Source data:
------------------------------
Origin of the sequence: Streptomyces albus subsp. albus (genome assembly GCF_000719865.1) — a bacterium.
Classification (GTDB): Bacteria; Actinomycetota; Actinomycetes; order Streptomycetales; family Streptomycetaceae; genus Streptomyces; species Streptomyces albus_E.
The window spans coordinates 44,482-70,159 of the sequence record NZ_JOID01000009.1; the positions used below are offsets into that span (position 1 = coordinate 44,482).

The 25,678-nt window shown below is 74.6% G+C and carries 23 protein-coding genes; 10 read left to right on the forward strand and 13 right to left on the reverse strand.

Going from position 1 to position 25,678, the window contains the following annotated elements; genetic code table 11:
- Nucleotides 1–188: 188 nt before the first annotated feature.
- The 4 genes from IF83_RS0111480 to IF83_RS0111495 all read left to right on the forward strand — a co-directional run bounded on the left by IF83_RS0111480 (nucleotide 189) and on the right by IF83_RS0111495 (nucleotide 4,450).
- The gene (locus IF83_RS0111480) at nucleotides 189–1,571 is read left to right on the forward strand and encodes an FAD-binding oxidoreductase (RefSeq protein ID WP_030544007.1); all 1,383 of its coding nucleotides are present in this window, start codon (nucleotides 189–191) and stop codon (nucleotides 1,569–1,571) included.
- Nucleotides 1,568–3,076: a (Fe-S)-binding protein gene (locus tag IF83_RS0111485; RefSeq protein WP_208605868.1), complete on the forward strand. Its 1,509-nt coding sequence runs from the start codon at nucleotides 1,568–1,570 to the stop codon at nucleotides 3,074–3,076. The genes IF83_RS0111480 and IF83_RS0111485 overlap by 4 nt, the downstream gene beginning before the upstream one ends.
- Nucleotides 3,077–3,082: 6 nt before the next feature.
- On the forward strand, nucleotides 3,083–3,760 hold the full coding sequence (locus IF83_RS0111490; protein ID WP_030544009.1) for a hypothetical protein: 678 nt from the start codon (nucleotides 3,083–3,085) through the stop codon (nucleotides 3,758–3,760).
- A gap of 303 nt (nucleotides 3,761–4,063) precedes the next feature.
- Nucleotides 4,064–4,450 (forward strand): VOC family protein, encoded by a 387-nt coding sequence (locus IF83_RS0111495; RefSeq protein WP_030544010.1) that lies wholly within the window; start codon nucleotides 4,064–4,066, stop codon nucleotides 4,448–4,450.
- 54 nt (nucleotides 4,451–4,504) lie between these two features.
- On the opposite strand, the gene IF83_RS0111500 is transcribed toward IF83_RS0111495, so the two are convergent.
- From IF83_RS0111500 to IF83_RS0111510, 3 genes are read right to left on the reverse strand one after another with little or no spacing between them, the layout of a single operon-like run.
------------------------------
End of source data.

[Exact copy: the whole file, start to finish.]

Origin of the sequence: Streptomyces albus subsp. albus (genome assembly GCF_000719865.1) — a bacterium.
Classification (GTDB): Bacteria; Actinomycetota; Actinomycetes; order Streptomycetales; family Streptomycetaceae; genus Streptomyces; species Streptomyces albus_E.
The window spans coordinates 44,482-70,159 of the sequence record NZ_JOID01000009.1; the positions used below are offsets into that span (position 1 = coordinate 44,482).

The 25,678-nt window shown below is 74.6% G+C and carries 23 protein-coding genes; 10 read left to right on the forward strand and 13 right to left on the reverse strand.

Going from position 1 to position 25,678, the window contains the following annotated elements; genetic code table 11:
- Nucleotides 1–188: 188 nt before the first annotated feature.
- The 4 genes from IF83_RS0111480 to IF83_RS0111495 all read left to right on the forward strand — a co-directional run bounded on the left by IF83_RS0111480 (nucleotide 189) and on the right by IF83_RS0111495 (nucleotide 4,450).
- The gene (locus IF83_RS0111480) at nucleotides 189–1,571 is read left to right on the forward strand and encodes an FAD-binding oxidoreductase (RefSeq protein ID WP_030544007.1); all 1,383 of its coding nucleotides are present in this window, start codon (nucleotides 189–191) and stop codon (nucleotides 1,569–1,571) included.
- Nucleotides 1,568–3,076: a (Fe-S)-binding protein gene (locus tag IF83_RS0111485; RefSeq protein WP_208605868.1), complete on the forward strand. Its 1,509-nt coding sequence runs from the start codon at nucleotides 1,568–1,570 to the stop codon at nucleotides 3,074–3,076. The genes IF83_RS0111480 and IF83_RS0111485 overlap by 4 nt, the downstream gene beginning before the upstream one ends.
- Nucleotides 3,077–3,082: 6 nt before the next feature.
- On the forward strand, nucleotides 3,083–3,760 hold the full coding sequence (locus IF83_RS0111490; protein ID WP_030544009.1) for a hypothetical protein: 678 nt from the start codon (nucleotides 3,083–3,085) through the stop codon (nucleotides 3,758–3,760).
- A gap of 303 nt (nucleotides 3,761–4,063) precedes the next feature.
- Nucleotides 4,064–4,450 (forward strand): VOC family protein, encoded by a 387-nt coding sequence (locus IF83_RS0111495; RefSeq protein WP_030544010.1) that lies wholly within the window; start codon nucleotides 4,064–4,066, stop codon nucleotides 4,448–4,450.
- 54 nt (nucleotides 4,451–4,504) lie between these two features.
- On the opposite strand, the gene IF83_RS0111500 is transcribed toward IF83_RS0111495, so the two are convergent.
- From IF83_RS0111500 to IF83_RS0111510, 3 genes are read right to left on the reverse strand one after another with little or no spacing between them, the layout of a single operon-like run.